The Race Towards Clean Energy

Clean renewable energy is comprehensive, cheap, and dynamic. The cost of wind power, solar energy and other renewable resources has continued to decline over the years, thereby allowing many consumers to tap into the ever-present renewable resource. Renewable energy is also increasingly gaining acceptance because it is environmentally friendly and tailored to the needs of today’s consumers who demand response services that are efficient. This is unlike the services provided by the available alternative conventional energy resources.

Eric Rosenbaum of CNBC reports that some of the compelling reasons as to why utility companies are reluctant to welcome renewable energy; include the dispute over the net-metering. There is a growing argument among states about whether utilities should be repaid by rooftop solar energy owners, who are generating their own power off the electric grid. Traditionally, the electricity generating business model created in the 20th century has always been design in such a manner that places the levels of earnings to the rates of invested infrastructure capital. In other words; the greater the production plant, the larger the rate base guarantees.

The growth of private alternative energy controls and ownership rules means that the utility companies have to change their modus operandi. This is because as energy distributed generation technologies change to become affordable and widely adoptable, so are regulated utilities required to adapt to the reality that customers are becoming owners. The growth of customer friendly residential natural gas turbines, solar energy and energy storage technologies have given a new meaning to the phrase “power to the people.”

Among the companies appreciating the new dynamics in energy consumption, is Dominion Virginia Power. When the company recently released its new Integrated Resource Plan (IRP) the company consequently released a pronouncement to the effect that; it did not include specifications of “behind the meter” generation as part of its overall IRP because it did not control or own the distributed generation. These sentiments are shared by many industry players; however, there are those players who look at it as a punishment to the utility companies for their inability to tap into the innovative distributed generation that requires appropriate and effective demand response services.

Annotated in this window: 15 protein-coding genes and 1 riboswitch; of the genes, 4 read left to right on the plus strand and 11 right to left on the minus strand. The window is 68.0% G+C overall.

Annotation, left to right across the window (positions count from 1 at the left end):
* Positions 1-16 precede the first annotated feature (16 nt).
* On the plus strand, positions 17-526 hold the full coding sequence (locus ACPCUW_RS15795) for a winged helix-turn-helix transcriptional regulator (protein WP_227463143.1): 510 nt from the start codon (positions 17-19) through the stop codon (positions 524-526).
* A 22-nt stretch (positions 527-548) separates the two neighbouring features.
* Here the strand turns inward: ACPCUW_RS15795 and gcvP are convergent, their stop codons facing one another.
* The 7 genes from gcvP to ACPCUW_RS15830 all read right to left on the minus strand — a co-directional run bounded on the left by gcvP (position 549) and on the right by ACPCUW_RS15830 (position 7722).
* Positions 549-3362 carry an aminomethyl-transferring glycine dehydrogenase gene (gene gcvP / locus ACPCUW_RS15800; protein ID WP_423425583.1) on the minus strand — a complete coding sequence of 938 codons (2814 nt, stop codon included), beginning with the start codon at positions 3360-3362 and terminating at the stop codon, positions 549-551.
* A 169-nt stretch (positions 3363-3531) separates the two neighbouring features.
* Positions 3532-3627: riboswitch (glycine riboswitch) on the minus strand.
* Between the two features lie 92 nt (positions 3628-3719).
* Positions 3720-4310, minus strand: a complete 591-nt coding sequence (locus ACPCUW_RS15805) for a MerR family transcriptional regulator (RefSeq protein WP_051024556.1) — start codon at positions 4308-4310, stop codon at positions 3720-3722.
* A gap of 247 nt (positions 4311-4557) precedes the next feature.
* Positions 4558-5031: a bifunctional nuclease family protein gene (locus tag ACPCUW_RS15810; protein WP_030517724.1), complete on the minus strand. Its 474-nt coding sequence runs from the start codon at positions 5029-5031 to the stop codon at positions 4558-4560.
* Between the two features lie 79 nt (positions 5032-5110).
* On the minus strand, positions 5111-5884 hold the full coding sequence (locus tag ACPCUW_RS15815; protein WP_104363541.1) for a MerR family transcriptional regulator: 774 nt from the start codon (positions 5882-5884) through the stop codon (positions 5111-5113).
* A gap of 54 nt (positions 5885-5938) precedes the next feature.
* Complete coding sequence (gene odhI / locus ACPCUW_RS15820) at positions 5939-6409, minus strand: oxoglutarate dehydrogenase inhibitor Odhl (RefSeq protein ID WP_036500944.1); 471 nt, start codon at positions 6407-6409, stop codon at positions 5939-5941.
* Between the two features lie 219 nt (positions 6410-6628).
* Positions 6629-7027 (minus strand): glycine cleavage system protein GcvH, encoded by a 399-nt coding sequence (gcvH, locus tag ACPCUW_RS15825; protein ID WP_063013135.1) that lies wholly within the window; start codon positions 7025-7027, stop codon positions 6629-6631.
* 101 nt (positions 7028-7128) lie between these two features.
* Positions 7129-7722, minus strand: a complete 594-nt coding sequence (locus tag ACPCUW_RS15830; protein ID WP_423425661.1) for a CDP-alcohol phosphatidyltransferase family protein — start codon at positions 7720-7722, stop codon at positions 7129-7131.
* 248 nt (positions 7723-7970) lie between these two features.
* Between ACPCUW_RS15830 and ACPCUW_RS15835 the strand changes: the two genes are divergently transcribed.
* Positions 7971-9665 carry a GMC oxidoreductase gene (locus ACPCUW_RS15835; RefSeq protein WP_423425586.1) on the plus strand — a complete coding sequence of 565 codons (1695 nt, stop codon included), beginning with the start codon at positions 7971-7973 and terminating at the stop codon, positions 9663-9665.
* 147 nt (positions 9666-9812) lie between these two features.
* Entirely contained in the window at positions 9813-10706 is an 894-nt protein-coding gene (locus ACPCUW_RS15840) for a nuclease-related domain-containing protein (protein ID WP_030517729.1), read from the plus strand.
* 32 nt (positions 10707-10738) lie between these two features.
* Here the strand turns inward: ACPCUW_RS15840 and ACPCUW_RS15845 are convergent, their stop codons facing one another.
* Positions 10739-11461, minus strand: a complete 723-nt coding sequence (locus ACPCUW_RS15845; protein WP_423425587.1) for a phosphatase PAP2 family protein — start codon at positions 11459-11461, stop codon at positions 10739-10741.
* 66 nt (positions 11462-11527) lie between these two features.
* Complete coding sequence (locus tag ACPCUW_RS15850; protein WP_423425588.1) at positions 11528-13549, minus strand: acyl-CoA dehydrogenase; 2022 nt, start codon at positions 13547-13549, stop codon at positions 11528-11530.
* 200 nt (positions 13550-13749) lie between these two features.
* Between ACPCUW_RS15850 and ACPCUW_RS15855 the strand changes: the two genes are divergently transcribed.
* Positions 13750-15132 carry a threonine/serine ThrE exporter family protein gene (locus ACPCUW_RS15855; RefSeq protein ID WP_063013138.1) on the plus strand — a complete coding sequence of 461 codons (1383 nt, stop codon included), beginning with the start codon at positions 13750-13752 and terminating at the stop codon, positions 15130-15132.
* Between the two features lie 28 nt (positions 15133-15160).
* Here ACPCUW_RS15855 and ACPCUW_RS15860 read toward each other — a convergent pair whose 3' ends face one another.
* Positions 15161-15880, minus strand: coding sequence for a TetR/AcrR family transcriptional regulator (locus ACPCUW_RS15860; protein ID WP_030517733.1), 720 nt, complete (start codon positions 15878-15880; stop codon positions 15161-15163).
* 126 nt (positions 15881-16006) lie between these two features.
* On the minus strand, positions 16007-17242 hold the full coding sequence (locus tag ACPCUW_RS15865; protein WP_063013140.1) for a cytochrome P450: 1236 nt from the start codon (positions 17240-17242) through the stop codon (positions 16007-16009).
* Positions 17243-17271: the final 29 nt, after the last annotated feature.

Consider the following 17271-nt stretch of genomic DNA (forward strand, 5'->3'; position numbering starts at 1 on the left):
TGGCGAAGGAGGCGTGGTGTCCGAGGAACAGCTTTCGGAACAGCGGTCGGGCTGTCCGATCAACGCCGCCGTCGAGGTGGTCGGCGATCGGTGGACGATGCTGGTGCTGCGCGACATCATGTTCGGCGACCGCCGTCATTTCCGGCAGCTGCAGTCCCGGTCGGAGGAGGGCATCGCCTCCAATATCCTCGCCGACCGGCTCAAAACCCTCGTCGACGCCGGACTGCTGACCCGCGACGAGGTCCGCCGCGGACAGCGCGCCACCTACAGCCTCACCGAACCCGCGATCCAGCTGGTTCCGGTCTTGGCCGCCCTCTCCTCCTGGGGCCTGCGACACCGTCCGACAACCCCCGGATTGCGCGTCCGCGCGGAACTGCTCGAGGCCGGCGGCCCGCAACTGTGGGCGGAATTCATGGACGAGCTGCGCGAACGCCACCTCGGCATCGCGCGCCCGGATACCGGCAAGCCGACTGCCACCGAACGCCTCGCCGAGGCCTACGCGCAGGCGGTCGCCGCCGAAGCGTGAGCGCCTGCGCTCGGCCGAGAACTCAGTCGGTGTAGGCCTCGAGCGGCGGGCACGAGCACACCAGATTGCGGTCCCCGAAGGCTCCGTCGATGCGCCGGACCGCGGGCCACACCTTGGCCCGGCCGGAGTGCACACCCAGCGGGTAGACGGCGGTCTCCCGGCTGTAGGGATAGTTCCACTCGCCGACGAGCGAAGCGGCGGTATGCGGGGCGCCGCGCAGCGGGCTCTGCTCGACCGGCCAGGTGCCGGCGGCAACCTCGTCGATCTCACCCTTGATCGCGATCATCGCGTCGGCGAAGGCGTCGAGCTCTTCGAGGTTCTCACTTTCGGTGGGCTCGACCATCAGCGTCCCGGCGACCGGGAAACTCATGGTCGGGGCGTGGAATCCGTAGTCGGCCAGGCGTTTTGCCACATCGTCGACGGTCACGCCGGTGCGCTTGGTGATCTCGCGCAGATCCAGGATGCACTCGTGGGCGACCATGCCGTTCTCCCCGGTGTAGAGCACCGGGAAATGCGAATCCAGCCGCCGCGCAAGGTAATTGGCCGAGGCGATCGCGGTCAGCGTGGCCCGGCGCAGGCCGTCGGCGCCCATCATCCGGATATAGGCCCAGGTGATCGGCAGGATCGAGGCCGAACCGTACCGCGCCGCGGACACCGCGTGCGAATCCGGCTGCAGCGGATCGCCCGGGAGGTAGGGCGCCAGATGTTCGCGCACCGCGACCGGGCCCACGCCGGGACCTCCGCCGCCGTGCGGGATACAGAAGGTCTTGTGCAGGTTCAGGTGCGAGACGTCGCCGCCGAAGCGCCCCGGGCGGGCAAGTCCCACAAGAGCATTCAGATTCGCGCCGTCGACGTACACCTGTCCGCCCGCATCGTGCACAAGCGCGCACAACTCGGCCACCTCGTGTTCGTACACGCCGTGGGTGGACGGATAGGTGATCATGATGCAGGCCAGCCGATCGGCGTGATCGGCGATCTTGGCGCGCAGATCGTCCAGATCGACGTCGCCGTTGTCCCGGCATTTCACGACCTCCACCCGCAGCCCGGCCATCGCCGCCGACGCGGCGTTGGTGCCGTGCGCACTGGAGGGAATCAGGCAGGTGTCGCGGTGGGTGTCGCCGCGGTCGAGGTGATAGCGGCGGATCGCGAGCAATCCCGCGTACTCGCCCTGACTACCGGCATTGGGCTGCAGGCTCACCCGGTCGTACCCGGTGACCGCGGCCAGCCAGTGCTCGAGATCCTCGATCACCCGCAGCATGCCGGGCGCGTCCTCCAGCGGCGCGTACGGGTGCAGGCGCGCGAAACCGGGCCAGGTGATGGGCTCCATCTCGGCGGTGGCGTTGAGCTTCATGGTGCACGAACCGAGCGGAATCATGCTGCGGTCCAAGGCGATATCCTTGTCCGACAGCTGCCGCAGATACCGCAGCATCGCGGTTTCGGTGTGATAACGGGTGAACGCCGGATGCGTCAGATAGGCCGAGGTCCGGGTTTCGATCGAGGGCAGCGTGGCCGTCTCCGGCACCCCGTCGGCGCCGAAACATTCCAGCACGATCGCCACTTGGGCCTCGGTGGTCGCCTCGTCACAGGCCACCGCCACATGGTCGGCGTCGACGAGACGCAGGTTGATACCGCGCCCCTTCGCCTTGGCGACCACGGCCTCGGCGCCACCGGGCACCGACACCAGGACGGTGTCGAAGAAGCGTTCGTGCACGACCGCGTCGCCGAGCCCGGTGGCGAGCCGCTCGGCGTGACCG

Recently, NextEra Energy (NRG) has placed too much emphasis on solar plant constructions as opposed to distributed generation under the regulation of private consumers and businesses. However, this is unlikely to stop the constant clamor for more choices according to the Rosenbaum report. The report additionally, demonstrates that there is no investor owned utility companies that have ever made a business plan that is entirely compatible with the demands of the livable planet.

Rosenbaum reports that, despite the fact that utility companies are playing catch-up; the advances in technology only mean that consumers will become more powerful. This feature will significantly change the operations of the utility companies. Already pension funds are beginning to divest their shares from the utilities because they believe that the companies have stagnated and are non-reliable. This is for thye most part, due to the growth in the efficient solar energy over the rooftops, among other distributed generation development resources.

The onslaught on the future survival of utilities is particularly depressing because the business model that is currently widespread among utility companies is not designed to accommodate capitalizing change. This is in complete contrast to the growth in the consumer oriented demand response services, such as those offered by renewable energy. Already hedge fund managers are looking to short the utilities, in what utility analyst believe, will be the strategy over the coming years.

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